Venezuelan society by the twentieth century was an amalgam of three races; numerically, the country was primarily mestizo (mixed race). Although ethnic background served as an important criterion of status in colonial times, it became less so as genetic mixing involving various combinations of white, black, and Indian made distinguishing among racial types increasingly difficult. Eventually, ethnic categories came to be regarded as points along a continuum rather than as distinct categories, and physical appearance and skin color--instead of ethnic group per se--became major criteria for determining status. No national census has classified Venezuelans according to ethnicity since 1926, so that characterizations of the national composition are only rough estimates. Only 1 to 2 percent were pure Indians, and somewhere between 56 and 82 percent of the population were mestizos, which in Venezuela signified a mixture of any of the other categories. A credible break-down through 1990 would be 68 percent mestizo, 21 percent unmixed Caucasian, 10 percent black, and 1 percent Indian.
Even during the colonial period, native Venezuelan Indians were neither as numerous nor as advanced as their counterparts in Mexico and Peru. Different tribes with varying cultures and languages occupied portions of the territory. The more advanced groups were ruled by a single chief and supported a priesthood to serve the local temples, whereas the more primitive lived as wandering hunters and gatherers or as seminomadic slash-and-burn farmers. The Spanish conquest, either directly or indirectly, resulted in the decimation of many indigenous groups. Many perished from diseases against which they had no immunity; others died of famine or the harsh conditions of enslavement. The nomadic tropical forest Indians were less affected by the Spaniards than those Indians who occupied a defined territory. Most of the nomadic groups simply moved to less accessible areas. Even they, however, lost many of their number to diseases brought by the white men, diseases that were airborne or waterborne and therefore did not require direct contact to spread infection. By the end of the first century of Spanish rule, some twenty tribes out of forty or fifty had become extinct.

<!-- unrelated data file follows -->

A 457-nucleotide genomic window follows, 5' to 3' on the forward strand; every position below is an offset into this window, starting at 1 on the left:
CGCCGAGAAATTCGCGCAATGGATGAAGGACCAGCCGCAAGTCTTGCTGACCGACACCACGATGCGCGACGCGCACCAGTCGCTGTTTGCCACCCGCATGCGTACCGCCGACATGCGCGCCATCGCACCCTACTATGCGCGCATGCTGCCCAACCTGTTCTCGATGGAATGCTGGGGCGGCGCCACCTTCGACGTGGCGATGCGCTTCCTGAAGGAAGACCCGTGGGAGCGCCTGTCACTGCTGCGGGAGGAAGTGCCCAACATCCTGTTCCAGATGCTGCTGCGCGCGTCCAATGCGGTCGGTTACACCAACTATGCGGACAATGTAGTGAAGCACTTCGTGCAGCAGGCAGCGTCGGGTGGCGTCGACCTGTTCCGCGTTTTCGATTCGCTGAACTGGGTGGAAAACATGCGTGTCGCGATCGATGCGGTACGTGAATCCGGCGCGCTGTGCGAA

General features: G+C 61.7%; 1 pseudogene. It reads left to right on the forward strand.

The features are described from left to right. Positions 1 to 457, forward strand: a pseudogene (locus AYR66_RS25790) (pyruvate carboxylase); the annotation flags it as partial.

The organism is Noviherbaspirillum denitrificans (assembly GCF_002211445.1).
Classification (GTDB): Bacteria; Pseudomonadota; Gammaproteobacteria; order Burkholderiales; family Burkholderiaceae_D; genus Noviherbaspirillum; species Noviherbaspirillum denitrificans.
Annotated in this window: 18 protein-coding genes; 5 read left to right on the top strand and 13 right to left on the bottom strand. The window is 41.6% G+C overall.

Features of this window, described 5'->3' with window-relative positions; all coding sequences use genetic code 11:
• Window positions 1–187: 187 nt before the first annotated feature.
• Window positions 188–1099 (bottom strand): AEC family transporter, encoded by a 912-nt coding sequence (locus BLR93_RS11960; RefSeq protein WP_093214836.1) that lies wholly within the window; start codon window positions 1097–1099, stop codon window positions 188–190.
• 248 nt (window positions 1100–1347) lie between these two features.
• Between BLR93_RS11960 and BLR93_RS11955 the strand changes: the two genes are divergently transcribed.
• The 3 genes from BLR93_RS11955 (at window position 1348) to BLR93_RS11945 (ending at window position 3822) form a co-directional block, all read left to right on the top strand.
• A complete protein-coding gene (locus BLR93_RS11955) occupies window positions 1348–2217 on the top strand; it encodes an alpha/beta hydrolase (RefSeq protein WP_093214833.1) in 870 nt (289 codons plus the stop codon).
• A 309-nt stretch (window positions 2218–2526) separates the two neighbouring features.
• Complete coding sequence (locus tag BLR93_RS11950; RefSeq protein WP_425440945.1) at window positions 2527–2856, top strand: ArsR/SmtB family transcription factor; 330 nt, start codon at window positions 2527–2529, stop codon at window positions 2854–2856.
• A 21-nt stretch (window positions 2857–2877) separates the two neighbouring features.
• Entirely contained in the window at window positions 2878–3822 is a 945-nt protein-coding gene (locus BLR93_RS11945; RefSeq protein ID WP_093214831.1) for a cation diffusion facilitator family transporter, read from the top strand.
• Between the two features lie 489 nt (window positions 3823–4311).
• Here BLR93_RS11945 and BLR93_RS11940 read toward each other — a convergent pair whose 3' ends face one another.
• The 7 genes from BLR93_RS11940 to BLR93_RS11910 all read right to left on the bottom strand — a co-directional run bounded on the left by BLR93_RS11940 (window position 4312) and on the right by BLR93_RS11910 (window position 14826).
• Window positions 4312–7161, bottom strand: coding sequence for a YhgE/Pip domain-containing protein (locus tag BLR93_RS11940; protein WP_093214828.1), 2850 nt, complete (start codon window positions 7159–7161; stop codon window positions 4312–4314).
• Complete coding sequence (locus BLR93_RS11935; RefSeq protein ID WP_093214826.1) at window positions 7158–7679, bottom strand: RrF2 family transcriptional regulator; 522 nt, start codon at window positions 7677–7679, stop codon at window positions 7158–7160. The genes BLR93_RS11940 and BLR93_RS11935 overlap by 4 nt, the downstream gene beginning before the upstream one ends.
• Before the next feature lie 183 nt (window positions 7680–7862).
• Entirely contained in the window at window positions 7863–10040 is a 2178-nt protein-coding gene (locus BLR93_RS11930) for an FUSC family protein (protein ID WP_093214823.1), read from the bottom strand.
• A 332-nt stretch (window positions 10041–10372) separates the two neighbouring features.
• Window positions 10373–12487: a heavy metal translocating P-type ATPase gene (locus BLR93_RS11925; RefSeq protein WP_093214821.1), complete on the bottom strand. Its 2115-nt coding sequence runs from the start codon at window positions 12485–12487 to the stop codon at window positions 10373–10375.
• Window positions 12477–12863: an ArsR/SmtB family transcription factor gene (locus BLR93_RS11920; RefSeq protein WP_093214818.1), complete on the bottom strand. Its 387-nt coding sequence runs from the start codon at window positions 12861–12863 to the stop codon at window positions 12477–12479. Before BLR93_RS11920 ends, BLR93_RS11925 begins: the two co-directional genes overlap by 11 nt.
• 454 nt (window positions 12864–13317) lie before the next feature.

Also during the colonial period, racial mixture proceeded apace. The earliest conquerors brought no Spanish women with them, and many formed common-law relationships with Indian women. It was not uncommon for the offspring of these unions to be recognized and legitimated by the fathers.
African slavery was instituted in Venezuela to meet the growing labor demands of an emerging agricultural economy. Many of the slaves came to Venezuela not directly from Africa, but from other colonies, especially the Antilles (West Indies). Again, racial mixture was common. The offspring of master and slave often was freed and might even have received some education and been named a beneficiary in the father's will.
As a result of these racial mixtures, Venezuelan society from its very beginnings displayed a more homogeneous ethnic makeup than most other Latin American colonies. The large group of freedmen worked mostly as manual laborers in the emerging cities or lived as peasants on small plots of land. Blacks and mestizos occupied the rungs below Spaniards on the social ladder, but they still enjoyed a number of rights and guarantees provided by Spanish law and customs.